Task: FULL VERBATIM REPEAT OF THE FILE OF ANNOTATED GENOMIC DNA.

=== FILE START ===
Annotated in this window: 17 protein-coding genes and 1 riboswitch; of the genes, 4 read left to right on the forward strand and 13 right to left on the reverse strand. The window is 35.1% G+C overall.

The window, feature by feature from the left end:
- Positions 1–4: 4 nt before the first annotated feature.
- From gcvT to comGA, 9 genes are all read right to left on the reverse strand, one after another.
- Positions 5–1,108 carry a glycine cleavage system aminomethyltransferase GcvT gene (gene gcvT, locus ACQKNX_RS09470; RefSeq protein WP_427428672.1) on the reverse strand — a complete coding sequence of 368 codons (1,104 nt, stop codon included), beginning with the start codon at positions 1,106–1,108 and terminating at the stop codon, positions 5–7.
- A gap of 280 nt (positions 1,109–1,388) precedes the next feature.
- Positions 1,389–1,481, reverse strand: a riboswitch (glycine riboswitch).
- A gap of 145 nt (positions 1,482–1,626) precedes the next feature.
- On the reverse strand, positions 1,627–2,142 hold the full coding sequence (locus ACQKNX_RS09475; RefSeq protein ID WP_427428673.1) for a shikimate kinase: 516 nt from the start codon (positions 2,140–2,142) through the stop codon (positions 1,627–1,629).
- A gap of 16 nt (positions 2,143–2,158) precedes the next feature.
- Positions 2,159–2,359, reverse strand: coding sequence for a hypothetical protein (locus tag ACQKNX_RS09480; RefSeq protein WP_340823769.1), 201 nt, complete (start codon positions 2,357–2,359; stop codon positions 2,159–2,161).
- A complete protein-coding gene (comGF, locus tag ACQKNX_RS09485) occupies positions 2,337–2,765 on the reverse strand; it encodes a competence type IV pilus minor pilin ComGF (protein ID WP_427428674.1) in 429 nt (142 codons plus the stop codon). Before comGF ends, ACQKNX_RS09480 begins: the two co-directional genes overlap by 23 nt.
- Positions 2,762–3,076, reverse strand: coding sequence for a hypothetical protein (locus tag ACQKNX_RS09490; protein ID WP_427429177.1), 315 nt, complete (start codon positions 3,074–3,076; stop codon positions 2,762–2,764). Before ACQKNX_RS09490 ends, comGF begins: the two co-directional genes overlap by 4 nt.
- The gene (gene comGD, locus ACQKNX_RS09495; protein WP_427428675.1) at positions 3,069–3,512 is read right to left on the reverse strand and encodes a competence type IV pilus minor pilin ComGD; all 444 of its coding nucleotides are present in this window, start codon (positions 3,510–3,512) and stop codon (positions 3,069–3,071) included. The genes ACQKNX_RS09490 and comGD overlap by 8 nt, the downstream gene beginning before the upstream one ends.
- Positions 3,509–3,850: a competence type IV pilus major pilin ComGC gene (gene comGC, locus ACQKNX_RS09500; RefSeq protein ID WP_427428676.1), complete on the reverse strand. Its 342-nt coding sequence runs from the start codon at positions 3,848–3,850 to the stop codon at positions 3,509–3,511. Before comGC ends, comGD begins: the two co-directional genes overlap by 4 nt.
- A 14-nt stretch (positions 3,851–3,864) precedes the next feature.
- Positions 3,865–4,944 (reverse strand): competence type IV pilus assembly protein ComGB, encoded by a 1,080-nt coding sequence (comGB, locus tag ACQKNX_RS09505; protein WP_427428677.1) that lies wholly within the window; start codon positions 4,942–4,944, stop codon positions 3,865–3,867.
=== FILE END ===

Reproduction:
Annotated in this window: 17 protein-coding genes and 1 riboswitch; of the genes, 4 read left to right on the forward strand and 13 right to left on the reverse strand. The window is 35.1% G+C overall.

The window, feature by feature from the left end:
- Positions 1–4: 4 nt before the first annotated feature.
- From gcvT to comGA, 9 genes are all read right to left on the reverse strand, one after another.
- Positions 5–1,108 carry a glycine cleavage system aminomethyltransferase GcvT gene (gene gcvT, locus ACQKNX_RS09470; RefSeq protein WP_427428672.1) on the reverse strand — a complete coding sequence of 368 codons (1,104 nt, stop codon included), beginning with the start codon at positions 1,106–1,108 and terminating at the stop codon, positions 5–7.
- A gap of 280 nt (positions 1,109–1,388) precedes the next feature.
- Positions 1,389–1,481, reverse strand: a riboswitch (glycine riboswitch).
- A gap of 145 nt (positions 1,482–1,626) precedes the next feature.
- On the reverse strand, positions 1,627–2,142 hold the full coding sequence (locus ACQKNX_RS09475; RefSeq protein ID WP_427428673.1) for a shikimate kinase: 516 nt from the start codon (positions 2,140–2,142) through the stop codon (positions 1,627–1,629).
- A gap of 16 nt (positions 2,143–2,158) precedes the next feature.
- Positions 2,159–2,359, reverse strand: coding sequence for a hypothetical protein (locus tag ACQKNX_RS09480; RefSeq protein WP_340823769.1), 201 nt, complete (start codon positions 2,357–2,359; stop codon positions 2,159–2,161).
- A complete protein-coding gene (comGF, locus tag ACQKNX_RS09485) occupies positions 2,337–2,765 on the reverse strand; it encodes a competence type IV pilus minor pilin ComGF (protein ID WP_427428674.1) in 429 nt (142 codons plus the stop codon). Before comGF ends, ACQKNX_RS09480 begins: the two co-directional genes overlap by 23 nt.
- Positions 2,762–3,076, reverse strand: coding sequence for a hypothetical protein (locus tag ACQKNX_RS09490; protein ID WP_427429177.1), 315 nt, complete (start codon positions 3,074–3,076; stop codon positions 2,762–2,764). Before ACQKNX_RS09490 ends, comGF begins: the two co-directional genes overlap by 4 nt.
- The gene (gene comGD, locus ACQKNX_RS09495; protein WP_427428675.1) at positions 3,069–3,512 is read right to left on the reverse strand and encodes a competence type IV pilus minor pilin ComGD; all 444 of its coding nucleotides are present in this window, start codon (positions 3,510–3,512) and stop codon (positions 3,069–3,071) included. The genes ACQKNX_RS09490 and comGD overlap by 8 nt, the downstream gene beginning before the upstream one ends.
- Positions 3,509–3,850: a competence type IV pilus major pilin ComGC gene (gene comGC, locus ACQKNX_RS09500; RefSeq protein ID WP_427428676.1), complete on the reverse strand. Its 342-nt coding sequence runs from the start codon at positions 3,848–3,850 to the stop codon at positions 3,509–3,511. Before comGC ends, comGD begins: the two co-directional genes overlap by 4 nt.
- A 14-nt stretch (positions 3,851–3,864) precedes the next feature.
- Positions 3,865–4,944 (reverse strand): competence type IV pilus assembly protein ComGB, encoded by a 1,080-nt coding sequence (comGB, locus tag ACQKNX_RS09505; protein WP_427428677.1) that lies wholly within the window; start codon positions 4,942–4,944, stop codon positions 3,865–3,867.